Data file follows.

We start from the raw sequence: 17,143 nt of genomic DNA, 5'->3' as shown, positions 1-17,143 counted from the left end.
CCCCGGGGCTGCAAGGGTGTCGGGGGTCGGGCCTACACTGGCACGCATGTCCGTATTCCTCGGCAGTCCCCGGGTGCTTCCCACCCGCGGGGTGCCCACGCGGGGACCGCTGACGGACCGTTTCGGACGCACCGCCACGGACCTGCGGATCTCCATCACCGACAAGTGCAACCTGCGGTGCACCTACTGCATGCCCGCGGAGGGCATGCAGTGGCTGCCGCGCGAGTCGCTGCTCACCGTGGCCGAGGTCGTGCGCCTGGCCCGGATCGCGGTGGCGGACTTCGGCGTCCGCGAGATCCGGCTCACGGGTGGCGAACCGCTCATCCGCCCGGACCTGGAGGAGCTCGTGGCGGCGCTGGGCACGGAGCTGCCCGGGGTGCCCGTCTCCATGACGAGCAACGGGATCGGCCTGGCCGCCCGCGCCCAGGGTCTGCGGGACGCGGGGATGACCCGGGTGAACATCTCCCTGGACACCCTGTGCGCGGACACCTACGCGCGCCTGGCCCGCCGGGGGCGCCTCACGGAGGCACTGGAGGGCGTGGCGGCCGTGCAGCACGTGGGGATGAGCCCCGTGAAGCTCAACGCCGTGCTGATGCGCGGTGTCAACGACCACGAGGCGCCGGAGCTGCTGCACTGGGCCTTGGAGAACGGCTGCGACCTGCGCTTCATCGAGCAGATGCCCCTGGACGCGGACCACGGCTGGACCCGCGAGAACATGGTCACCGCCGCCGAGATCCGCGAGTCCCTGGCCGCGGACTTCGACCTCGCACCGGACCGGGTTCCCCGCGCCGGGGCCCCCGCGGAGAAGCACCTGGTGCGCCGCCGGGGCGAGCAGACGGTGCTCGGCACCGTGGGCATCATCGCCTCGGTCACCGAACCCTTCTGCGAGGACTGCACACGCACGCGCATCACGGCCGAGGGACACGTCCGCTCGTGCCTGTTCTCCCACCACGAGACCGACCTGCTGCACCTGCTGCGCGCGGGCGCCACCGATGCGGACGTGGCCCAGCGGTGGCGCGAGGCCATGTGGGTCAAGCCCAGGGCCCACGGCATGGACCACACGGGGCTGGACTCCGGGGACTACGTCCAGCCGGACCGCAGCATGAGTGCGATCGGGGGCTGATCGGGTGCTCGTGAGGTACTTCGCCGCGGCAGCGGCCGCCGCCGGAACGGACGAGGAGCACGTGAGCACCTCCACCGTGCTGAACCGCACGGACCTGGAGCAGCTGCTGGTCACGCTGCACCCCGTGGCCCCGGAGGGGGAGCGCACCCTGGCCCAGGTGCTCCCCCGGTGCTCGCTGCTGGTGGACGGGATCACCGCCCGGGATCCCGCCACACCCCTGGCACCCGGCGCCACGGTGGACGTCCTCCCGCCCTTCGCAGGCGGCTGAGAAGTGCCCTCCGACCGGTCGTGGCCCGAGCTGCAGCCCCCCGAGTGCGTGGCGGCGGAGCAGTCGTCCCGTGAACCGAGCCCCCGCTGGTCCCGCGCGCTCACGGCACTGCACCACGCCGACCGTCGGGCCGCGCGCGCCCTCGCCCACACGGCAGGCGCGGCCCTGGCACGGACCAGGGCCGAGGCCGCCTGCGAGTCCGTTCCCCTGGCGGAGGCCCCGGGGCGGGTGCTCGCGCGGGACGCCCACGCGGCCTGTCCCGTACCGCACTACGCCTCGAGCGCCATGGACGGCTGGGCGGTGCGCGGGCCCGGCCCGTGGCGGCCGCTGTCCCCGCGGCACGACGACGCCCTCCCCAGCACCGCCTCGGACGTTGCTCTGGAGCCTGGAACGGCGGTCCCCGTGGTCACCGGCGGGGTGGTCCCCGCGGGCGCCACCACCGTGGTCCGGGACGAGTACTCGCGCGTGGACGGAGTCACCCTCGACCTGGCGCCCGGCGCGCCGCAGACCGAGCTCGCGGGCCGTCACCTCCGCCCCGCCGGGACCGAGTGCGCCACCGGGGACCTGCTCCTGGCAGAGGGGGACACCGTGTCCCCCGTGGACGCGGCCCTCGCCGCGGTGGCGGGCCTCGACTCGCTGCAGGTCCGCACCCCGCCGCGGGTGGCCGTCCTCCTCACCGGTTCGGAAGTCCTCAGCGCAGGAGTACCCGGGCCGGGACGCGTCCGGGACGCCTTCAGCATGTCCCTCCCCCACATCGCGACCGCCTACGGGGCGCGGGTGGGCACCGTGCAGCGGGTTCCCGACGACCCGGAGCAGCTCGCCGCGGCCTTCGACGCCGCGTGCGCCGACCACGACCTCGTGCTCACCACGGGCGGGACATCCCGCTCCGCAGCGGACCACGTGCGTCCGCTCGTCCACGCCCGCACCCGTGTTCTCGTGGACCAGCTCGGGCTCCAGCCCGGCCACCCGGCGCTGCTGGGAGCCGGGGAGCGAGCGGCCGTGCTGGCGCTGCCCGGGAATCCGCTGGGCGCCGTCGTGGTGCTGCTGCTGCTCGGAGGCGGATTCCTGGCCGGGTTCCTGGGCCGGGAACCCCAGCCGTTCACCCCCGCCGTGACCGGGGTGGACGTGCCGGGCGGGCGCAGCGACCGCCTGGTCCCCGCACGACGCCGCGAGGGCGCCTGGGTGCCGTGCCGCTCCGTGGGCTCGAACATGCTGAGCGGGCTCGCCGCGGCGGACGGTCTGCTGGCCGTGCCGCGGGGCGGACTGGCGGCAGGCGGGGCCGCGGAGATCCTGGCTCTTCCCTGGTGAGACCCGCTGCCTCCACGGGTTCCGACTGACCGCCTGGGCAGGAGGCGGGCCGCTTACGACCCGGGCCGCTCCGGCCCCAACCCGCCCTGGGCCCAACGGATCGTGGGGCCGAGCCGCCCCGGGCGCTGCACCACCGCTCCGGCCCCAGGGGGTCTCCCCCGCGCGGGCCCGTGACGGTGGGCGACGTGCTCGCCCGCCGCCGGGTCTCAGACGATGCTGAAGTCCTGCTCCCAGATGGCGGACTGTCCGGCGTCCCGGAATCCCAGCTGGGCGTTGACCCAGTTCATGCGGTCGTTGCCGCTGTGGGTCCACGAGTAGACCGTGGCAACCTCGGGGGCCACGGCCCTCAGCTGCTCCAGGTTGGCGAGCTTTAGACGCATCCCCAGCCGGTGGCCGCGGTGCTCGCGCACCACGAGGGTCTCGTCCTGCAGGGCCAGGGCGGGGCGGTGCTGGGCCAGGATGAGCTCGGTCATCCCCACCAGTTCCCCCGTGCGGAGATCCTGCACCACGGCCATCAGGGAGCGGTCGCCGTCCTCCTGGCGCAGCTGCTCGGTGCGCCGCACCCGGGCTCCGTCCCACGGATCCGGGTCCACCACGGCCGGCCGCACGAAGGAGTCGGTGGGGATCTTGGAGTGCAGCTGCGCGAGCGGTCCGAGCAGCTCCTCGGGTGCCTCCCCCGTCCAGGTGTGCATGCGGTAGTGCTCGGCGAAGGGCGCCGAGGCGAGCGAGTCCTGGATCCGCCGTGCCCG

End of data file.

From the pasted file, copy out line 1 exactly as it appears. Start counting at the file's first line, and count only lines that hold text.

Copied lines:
We start from the raw sequence: 17,143 nt of genomic DNA, 5'->3' as shown, positions 1-17,143 counted from the left end.